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Vido Musso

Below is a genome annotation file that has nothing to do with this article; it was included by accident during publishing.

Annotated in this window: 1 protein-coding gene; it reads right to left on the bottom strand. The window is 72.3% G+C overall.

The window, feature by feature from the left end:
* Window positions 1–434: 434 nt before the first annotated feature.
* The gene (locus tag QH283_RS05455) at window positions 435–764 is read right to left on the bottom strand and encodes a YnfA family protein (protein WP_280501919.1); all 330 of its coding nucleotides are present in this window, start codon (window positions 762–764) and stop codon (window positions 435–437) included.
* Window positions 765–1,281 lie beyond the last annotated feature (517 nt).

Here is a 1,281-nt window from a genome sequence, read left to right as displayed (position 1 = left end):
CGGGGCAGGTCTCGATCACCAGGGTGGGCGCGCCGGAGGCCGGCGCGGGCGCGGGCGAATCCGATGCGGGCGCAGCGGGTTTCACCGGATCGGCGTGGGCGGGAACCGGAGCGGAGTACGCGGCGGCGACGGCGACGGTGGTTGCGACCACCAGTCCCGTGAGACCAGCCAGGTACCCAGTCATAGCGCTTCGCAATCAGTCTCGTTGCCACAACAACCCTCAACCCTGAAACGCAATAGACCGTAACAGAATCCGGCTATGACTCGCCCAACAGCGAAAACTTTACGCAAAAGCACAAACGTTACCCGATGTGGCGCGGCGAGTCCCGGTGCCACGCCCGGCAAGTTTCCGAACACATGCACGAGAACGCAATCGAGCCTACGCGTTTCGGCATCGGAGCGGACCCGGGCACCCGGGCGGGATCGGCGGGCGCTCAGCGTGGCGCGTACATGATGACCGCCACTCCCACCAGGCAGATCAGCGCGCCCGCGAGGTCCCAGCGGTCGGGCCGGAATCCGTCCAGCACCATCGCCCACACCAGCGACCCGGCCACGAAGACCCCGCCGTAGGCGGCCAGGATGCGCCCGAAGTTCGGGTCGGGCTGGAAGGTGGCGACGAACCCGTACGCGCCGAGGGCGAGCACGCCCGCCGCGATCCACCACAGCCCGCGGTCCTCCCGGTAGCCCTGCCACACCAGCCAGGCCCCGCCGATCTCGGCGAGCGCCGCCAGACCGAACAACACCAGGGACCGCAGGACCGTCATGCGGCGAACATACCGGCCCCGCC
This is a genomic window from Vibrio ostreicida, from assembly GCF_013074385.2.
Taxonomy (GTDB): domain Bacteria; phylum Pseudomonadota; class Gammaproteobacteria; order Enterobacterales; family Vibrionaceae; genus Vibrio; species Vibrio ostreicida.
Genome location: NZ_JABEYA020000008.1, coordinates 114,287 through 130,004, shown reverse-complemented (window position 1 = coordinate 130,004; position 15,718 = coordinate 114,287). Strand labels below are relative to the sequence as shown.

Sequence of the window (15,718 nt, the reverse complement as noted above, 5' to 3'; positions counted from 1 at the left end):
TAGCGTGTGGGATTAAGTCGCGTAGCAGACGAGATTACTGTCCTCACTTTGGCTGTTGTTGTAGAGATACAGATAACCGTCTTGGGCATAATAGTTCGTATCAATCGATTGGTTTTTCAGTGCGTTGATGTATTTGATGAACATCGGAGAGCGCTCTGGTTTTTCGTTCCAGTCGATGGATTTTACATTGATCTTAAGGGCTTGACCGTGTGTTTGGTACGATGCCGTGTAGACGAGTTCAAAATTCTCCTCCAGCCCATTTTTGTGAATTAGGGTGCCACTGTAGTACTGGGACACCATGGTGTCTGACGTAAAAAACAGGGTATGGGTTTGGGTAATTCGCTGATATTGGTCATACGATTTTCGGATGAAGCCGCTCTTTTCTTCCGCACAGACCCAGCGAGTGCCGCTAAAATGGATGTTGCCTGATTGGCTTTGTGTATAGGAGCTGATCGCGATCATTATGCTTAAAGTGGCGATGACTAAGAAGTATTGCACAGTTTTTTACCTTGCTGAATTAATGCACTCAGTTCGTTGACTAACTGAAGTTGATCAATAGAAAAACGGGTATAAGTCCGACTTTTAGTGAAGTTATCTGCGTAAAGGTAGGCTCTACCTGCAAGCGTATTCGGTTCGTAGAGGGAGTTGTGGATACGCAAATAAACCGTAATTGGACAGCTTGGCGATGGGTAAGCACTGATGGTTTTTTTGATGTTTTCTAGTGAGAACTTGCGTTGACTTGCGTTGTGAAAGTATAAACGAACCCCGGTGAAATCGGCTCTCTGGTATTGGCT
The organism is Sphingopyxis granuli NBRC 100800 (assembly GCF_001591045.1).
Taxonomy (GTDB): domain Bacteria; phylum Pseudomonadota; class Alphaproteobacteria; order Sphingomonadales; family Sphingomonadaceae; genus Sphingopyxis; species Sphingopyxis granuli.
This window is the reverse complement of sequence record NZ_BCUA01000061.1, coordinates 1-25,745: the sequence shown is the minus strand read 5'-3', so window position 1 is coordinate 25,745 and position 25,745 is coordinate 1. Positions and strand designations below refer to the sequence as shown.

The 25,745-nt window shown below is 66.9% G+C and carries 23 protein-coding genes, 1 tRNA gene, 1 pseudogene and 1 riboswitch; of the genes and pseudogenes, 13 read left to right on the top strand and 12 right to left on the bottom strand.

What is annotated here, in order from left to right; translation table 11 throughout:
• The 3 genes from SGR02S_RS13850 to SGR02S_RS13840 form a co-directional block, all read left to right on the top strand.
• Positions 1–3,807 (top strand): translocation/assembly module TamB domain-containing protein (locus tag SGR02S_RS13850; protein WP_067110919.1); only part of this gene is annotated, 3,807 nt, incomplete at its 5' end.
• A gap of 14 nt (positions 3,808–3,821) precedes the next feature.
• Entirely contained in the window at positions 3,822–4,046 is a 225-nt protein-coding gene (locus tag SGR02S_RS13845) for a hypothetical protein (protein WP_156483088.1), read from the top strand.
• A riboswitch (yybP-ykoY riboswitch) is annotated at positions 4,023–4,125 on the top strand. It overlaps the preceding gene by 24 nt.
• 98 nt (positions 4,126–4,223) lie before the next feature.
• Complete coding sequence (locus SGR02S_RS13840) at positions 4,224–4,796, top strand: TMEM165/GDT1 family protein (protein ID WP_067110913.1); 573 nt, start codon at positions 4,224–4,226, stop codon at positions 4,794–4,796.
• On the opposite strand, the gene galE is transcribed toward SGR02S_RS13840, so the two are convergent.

A thick-toned tenor saxophonist whose spirited and enthusiastic solos helped compensate for his weak music-reading abilities, Vido Musso was popular for an interval within the 1940s. His family members moved to america in 1920, settling in Detroit. Musso initial performed clarinet before switching to tenor. He shifted to LA in 1930 and started a link with Stan Kenton, and both were sidemen in a number of of the same regional rings. Musso and Kenton briefly experienced a big music group in 1936, but the tenor saxophonist was found out and became a tiny name using Benny Goodman & His Orchestra (1936-1937). Over time with Gene Krupa’s fresh music group (1938), Musso rejoined Goodman a few occasions (1939 and 1941-1942). He also experienced stints with Harry Wayne (1940-1941), Woody Herman (1942-1943), and Tommy Dorsey (1945) between efforts to business lead his personal big music group (none which been successful). Vido Musso was at the maximum of his popularity during his two intervals with Stan Kenton (1945-1946 and 1947), especially for his psychological rendition of “Get back to Sorrento.” He ultimately moved back again to Los Angeles, performed locally and, beginning in 1957, worked well regularly in NEVADA. Most of Vido Musso’s documenting dates like a innovator are relatively obscure. There is a four-song Savoy program in 1946; eight boppish game titles in 1947 for Trilon; additional times for Arco, Illusion (three music in 1952), and RPM; plus two albums for Crown and Contemporary (1954-1955).

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